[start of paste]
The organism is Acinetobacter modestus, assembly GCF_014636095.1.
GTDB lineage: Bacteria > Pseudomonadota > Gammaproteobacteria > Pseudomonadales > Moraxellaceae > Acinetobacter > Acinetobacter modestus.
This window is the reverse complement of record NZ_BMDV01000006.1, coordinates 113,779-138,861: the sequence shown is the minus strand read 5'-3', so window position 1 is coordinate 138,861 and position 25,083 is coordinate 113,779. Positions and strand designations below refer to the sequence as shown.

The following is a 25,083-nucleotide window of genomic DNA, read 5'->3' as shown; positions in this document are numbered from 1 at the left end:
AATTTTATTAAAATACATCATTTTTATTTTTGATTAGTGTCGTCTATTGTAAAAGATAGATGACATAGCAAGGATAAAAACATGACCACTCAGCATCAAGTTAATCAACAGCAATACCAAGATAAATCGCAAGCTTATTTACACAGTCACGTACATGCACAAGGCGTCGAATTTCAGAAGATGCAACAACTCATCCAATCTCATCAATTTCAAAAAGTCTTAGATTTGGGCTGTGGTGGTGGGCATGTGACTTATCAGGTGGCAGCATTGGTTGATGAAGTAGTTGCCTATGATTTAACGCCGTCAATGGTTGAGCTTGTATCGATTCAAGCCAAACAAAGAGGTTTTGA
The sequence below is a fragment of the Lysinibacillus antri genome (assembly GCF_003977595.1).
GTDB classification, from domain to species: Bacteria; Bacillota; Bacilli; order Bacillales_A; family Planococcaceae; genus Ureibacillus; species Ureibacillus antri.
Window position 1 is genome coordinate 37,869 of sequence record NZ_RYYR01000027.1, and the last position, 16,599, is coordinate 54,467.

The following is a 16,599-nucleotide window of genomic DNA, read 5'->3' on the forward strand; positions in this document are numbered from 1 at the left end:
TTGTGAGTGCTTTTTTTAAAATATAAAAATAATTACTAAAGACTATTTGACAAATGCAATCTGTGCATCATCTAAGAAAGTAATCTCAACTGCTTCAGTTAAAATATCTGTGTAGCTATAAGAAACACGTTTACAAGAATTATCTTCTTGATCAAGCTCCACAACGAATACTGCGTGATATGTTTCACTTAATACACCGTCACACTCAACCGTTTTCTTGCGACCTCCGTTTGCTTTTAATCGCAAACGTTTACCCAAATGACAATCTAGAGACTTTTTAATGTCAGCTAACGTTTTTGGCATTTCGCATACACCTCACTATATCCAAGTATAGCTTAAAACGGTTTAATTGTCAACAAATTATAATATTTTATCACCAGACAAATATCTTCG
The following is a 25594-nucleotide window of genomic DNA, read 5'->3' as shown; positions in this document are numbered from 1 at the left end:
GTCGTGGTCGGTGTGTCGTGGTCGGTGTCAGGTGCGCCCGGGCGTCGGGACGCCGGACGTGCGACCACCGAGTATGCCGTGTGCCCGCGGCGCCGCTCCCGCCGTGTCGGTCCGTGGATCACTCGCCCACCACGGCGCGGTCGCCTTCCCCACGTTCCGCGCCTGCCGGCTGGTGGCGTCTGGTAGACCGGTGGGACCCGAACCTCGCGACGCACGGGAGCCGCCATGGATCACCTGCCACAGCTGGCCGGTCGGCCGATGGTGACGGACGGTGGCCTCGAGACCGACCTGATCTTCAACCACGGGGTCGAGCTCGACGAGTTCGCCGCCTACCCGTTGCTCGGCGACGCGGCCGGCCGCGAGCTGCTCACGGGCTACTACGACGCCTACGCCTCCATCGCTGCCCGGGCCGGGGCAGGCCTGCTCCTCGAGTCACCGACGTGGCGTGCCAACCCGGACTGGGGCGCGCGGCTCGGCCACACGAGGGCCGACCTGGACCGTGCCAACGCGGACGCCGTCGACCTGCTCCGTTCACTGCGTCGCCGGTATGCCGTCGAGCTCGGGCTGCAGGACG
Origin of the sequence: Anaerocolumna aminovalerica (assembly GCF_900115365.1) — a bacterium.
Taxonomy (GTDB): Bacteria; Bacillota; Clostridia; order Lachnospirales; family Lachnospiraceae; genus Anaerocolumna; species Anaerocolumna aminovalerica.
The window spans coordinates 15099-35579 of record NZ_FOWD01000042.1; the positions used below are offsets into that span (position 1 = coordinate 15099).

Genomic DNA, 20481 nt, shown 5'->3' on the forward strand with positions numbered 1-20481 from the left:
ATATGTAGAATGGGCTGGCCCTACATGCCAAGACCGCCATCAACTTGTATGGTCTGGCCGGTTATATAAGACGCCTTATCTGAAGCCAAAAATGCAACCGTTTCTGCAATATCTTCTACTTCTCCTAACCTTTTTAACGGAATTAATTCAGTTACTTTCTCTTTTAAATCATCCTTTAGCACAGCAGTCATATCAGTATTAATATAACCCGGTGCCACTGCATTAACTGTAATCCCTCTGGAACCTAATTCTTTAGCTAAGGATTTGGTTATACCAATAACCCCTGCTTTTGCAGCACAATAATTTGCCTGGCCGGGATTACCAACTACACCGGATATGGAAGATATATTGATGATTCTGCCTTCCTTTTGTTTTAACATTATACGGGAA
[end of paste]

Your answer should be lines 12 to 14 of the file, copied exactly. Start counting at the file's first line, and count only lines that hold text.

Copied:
GTCGTGGTCGGTGTGTCGTGGTCGGTGTCAGGTGCGCCCGGGCGTCGGGACGCCGGACGTGCGACCACCGAGTATGCCGTGTGCCCGCGGCGCCGCTCCCGCCGTGTCGGTCCGTGGATCACTCGCCCACCACGGCGCGGTCGCCTTCCCCACGTTCCGCGCCTGCCGGCTGGTGGCGTCTGGTAGACCGGTGGGACCCGAACCTCGCGACGCACGGGAGCCGCCATGGATCACCTGCCACAGCTGGCCGGTCGGCCGATGGTGACGGACGGTGGCCTCGAGACCGACCTGATCTTCAACCACGGGGTCGAGCTCGACGAGTTCGCCGCCTACCCGTTGCTCGGCGACGCGGCCGGCCGCGAGCTGCTCACGGGCTACTACGACGCCTACGCCTCCATCGCTGCCCGGGCCGGGGCAGGCCTGCTCCTCGAGTCACCGACGTGGCGTGCCAACCCGGACTGGGGCGCGCGGCTCGGCCACACGAGGGCCGACCTGGACCGTGCCAACGCGGACGCCGTCGACCTGCTCCGTTCACTGCGTCGCCGGTATGCCGTCGAGCTCGGGCTGCAGGACG
Origin of the sequence: Anaerocolumna aminovalerica (assembly GCF_900115365.1) — a bacterium.
Taxonomy (GTDB): Bacteria; Bacillota; Clostridia; order Lachnospirales; family Lachnospiraceae; genus Anaerocolumna; species Anaerocolumna aminovalerica.